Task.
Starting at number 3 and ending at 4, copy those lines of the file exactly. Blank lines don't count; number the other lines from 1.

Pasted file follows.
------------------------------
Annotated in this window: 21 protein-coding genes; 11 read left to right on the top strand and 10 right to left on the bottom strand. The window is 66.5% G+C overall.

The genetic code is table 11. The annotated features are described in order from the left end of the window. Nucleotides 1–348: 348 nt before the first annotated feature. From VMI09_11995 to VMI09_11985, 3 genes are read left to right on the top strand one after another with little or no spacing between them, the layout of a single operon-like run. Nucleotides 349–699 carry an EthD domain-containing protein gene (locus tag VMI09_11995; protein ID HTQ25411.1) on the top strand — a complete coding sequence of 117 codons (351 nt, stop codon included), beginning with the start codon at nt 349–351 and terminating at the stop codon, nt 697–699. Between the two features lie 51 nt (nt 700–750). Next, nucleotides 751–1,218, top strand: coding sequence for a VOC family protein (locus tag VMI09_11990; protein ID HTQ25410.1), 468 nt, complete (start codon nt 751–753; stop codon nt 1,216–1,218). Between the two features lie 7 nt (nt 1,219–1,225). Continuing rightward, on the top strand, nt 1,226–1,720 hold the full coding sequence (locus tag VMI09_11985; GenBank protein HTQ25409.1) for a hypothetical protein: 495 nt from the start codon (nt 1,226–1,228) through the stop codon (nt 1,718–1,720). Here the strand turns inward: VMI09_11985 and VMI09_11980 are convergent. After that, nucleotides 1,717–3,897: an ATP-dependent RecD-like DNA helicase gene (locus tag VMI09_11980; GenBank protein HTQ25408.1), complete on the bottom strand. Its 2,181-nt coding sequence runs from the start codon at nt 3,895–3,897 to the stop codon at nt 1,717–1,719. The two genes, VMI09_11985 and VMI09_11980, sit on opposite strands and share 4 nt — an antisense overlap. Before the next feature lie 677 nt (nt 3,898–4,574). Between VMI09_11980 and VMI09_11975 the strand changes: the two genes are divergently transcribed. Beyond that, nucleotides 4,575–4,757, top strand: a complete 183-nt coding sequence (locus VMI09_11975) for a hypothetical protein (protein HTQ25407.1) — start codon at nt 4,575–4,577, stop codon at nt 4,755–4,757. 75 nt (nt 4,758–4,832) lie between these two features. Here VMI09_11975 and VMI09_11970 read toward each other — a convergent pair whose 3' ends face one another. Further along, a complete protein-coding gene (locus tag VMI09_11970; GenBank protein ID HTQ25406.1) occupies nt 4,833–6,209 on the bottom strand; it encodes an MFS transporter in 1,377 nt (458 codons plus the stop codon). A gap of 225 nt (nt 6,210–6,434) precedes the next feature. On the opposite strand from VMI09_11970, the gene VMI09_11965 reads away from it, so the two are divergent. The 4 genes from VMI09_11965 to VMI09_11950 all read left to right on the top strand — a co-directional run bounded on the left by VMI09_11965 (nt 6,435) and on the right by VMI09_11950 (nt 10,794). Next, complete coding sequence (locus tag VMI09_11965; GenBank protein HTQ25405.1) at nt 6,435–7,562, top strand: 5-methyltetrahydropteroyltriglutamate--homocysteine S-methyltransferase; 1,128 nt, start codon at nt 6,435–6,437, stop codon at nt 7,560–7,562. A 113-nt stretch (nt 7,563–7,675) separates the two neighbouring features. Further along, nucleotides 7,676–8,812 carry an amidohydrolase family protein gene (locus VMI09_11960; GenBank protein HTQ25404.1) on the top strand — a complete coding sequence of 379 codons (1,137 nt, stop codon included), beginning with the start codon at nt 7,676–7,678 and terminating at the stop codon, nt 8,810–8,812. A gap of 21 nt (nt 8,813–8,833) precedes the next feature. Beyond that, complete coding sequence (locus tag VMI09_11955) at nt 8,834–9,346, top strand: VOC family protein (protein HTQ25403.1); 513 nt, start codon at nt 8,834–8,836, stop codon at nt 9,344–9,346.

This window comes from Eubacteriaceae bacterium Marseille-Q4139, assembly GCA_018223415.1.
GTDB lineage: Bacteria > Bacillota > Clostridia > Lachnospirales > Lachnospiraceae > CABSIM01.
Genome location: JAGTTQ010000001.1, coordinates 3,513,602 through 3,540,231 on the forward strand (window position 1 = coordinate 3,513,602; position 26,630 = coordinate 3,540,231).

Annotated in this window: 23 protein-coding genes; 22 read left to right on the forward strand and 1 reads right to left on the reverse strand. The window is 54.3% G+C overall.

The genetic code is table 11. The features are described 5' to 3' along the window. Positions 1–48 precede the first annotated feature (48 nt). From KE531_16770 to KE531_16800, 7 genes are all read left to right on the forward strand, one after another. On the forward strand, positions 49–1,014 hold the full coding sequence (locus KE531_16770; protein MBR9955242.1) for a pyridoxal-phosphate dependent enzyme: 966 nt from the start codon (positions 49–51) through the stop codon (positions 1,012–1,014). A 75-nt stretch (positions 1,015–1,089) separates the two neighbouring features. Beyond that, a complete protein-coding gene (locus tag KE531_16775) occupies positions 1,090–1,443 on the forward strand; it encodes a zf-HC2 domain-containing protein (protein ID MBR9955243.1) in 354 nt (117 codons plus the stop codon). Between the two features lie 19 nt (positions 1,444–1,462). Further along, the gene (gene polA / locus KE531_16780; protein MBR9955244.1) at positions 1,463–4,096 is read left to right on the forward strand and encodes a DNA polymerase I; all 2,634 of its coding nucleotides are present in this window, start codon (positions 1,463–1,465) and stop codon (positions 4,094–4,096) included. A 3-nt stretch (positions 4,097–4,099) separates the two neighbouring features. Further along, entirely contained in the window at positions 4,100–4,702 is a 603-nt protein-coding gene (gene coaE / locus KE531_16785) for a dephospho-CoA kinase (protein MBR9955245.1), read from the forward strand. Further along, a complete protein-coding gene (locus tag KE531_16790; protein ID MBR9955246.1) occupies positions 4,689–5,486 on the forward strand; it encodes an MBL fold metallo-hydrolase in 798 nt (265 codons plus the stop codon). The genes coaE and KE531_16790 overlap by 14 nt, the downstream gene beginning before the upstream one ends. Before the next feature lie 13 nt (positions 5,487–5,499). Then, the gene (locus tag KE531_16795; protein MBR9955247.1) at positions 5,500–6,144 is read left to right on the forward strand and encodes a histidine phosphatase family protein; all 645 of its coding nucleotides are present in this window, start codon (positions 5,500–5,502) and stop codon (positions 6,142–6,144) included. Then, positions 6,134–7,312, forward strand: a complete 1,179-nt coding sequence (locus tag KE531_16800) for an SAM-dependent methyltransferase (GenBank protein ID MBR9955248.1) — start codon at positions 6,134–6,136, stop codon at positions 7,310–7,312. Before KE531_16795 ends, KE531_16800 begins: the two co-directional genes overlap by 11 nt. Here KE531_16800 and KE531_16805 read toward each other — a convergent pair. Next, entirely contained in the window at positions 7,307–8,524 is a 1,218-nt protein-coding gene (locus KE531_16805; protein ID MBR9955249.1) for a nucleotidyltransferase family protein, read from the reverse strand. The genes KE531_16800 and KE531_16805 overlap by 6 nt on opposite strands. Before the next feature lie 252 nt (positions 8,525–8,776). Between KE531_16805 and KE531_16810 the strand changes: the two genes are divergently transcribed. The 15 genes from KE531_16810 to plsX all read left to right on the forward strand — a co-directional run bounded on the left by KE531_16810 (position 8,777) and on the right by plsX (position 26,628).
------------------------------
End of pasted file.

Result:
This window comes from Eubacteriaceae bacterium Marseille-Q4139, assembly GCA_018223415.1.
GTDB lineage: Bacteria > Bacillota > Clostridia > Lachnospirales > Lachnospiraceae > CABSIM01.